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Trump told testing is key to reopening during business panel call

(CNN)In the first phone call convened between President Donald Trump and some members of his newly formed business council, industry leaders reiterated to the President what public health experts and governors have been telling him for weeks: that there would need to be guarantees of ramped-up coronavirus testing before people return to work, according to…

(CNN)In the first phone call convened between President Donald Trump and some members of his newly formed business council, industry leaders reiterated to the President what public health experts and governors have been telling him for weeks: that there would need to be guarantees of ramped-up coronavirus testing before people return to work, according to one person briefed on the discussions.

The call, one of a series with various sectors on Wednesday, was the first task force teleconference aimed at devising a strategy for reopening the country. The call lasted for about an hour and had dozens of participants from the banking, food, hospitality and retail sectors, many of whom lauded the President and his administration for their efforts to combat coronavirus and jump-start the economy, this person said.
Many of Trump’s conservative allies have encouraged him to listen to advice from business leaders, hoping their recommendations on reopening parts of the country will counterbalance the advice of public health experts such as Drs. Anthony Fauci and Deborah Birx, who convinced Trump to extend social distancing guidelines by another month at the start of April.
Those allies are convinced that internal discussions on the coronavirus task force, and the information it provides the President, are overly weighted toward models and worst-case public health scenarios. They had hoped another panel inside the White House focused on the economic effects of the pandemic might lend equilibrium.
Some of Trump’s advisers also hoped having the imprimatur of American industry on White House decision-making might lend credibility — and cover — to whatever decision Trump announces on how and when to recommend reopening certain portions of the country, which some fear could lead to new outbreaks if rushed out too quickly.
But uncertainty about the new task force prevailed from nearly the moment Trump said he was considering it on April 5.
“Thinking about it. Getting a group of people,” Trump said. “And we have to open our country.”

Born from Twitter

It began, like so much in the Trump era, on Twitter.
“I think we need a 2nd task force assembled at direction of POTUS to look ahead to reopening of the economy,” wrote Dana Perino, the Fox News host and press secretary to President George W. Bush, two Saturdays ago.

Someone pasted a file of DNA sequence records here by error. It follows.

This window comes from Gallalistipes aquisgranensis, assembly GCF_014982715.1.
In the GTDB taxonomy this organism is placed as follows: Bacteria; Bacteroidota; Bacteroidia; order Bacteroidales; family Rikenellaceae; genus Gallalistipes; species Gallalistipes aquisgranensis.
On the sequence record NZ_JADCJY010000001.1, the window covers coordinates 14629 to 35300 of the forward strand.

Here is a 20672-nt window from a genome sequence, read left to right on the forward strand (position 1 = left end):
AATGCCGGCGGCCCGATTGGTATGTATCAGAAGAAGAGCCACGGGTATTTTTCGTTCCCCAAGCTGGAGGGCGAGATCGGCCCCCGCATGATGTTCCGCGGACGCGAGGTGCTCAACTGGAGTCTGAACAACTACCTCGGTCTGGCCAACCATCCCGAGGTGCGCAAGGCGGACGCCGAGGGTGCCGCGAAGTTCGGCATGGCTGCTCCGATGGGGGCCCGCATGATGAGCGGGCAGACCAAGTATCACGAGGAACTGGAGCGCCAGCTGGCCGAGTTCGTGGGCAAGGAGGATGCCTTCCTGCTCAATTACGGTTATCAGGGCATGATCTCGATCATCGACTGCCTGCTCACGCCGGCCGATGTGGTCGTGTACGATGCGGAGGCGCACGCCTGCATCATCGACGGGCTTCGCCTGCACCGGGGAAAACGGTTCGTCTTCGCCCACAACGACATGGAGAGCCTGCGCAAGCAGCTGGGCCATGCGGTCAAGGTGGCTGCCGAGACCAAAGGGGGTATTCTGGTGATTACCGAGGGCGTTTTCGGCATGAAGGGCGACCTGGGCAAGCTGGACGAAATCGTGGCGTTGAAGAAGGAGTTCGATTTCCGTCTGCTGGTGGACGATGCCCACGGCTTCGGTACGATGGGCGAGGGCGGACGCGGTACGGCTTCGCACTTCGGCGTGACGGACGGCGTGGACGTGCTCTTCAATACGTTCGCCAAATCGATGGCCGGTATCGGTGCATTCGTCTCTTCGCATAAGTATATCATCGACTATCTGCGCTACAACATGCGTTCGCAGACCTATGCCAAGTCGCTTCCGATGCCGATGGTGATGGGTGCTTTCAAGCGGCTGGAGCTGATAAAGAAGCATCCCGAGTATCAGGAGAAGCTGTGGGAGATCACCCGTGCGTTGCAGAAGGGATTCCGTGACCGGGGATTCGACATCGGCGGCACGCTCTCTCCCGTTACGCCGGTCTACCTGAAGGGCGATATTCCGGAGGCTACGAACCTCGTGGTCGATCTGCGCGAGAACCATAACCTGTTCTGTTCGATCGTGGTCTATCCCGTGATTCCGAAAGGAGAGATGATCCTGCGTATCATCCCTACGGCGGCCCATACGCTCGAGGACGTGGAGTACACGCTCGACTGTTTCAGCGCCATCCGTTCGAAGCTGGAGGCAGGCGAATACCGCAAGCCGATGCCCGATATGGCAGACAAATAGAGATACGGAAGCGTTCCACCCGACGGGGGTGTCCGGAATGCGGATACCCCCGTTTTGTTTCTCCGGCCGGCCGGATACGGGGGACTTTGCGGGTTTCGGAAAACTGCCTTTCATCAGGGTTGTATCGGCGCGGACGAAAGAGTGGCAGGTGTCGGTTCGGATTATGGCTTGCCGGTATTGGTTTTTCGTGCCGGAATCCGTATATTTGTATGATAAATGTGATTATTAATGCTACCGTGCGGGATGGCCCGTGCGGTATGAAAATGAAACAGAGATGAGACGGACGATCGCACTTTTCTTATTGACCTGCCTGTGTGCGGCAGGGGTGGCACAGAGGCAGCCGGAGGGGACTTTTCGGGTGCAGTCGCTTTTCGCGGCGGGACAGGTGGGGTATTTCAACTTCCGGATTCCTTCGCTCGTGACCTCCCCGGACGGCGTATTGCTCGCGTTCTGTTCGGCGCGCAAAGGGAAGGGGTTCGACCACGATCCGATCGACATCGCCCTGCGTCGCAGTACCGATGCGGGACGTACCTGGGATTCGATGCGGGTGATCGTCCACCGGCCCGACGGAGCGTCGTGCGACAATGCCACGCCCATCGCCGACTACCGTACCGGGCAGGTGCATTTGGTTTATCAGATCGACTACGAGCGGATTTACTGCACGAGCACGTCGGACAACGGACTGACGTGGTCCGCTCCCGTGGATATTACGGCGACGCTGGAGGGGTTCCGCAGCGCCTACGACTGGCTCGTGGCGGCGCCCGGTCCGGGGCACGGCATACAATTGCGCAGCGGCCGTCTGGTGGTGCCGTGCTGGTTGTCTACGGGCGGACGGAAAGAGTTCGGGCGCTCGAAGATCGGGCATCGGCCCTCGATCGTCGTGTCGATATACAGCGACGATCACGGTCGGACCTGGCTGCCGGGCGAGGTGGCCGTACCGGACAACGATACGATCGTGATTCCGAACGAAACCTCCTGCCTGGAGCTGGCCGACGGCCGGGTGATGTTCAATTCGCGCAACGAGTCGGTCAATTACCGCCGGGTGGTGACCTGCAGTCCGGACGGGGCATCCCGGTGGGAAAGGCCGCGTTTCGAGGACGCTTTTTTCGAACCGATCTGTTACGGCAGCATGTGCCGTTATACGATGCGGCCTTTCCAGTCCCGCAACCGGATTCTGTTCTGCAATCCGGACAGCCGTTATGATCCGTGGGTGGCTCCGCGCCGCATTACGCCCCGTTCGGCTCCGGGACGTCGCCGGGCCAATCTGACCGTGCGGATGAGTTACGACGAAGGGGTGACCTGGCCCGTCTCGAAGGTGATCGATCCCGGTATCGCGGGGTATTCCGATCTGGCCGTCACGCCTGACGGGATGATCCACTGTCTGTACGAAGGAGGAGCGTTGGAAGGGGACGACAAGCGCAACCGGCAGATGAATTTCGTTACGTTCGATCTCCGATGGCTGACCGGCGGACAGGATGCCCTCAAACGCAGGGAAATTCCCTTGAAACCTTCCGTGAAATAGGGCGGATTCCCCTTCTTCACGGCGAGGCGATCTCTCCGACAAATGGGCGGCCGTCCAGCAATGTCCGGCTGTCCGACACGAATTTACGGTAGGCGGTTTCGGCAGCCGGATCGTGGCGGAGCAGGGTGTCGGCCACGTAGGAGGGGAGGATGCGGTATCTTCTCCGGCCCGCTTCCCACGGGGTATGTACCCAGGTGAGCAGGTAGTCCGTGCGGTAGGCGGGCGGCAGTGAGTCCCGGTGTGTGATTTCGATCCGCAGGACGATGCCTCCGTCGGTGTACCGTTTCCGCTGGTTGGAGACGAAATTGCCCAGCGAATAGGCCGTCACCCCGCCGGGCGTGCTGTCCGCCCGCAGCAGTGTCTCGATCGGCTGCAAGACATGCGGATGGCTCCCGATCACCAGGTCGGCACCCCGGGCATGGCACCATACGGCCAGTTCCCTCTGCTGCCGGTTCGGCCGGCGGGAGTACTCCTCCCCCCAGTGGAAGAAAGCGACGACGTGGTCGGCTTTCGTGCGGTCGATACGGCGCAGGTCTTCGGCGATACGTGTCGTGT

“Good idea Dana!” Trump replied.
And so began a process that ended in a twilight Rose Garden press conference on Tuesday with Trump rattling off names of top American executives he said would advise him on reopening the country. Some later said they had no idea they’d been included. Many indicated confusion on what, specifically, they were being tapped to do.
The formation of Trump’s “Opening the Country Council” embodied the chaotic and factionalized approach that has marked much of the administration’s response to the coronavirus pandemic. Intent on reviving a stalled economy and mindful of his reelection prospects, Trump has repeatedly sought the advice of America’s industry titans as he wages war on an “invisible enemy.” But formalizing his outreach proved messy and the results of the new effort remain uncertain.
Many of Trump’s aides took his interest in a task force to mean a panel comprised mostly of administration officials, including members of the Cabinet and economy-focused White House staff. To many it appeared that Mark Meadows, the new chief of staff, would lead the effort. And some aides indicated it was likely that Ivanka Trump, who has focused on small business, and Jared Kushner, who leads his own task force on supplies, would be involved.
But Trump also envisioned some of America’s most prominent industry titans participating, picturing a panel comprised of “great business leaders, great doctors” to help map out how the country might emerge from the coronavirus shutdown.
It was never clear internally how the new panel would interface with the existing White House coronavirus task force, which is led by Vice President Mike Pence and includes a number of the President’s economic advisers.
Trump seemed mindful of distinguishing the two bodies, telling reporters last week he was naming the new panel the “Opening the Country Council” to avoid confusion with “Mike’s task force.”
But in practice, it remains the coronavirus task force that is weighing new recommendations on easing social distancing guidelines and returning to work, not the panel of business leaders Trump listed on Tuesday.
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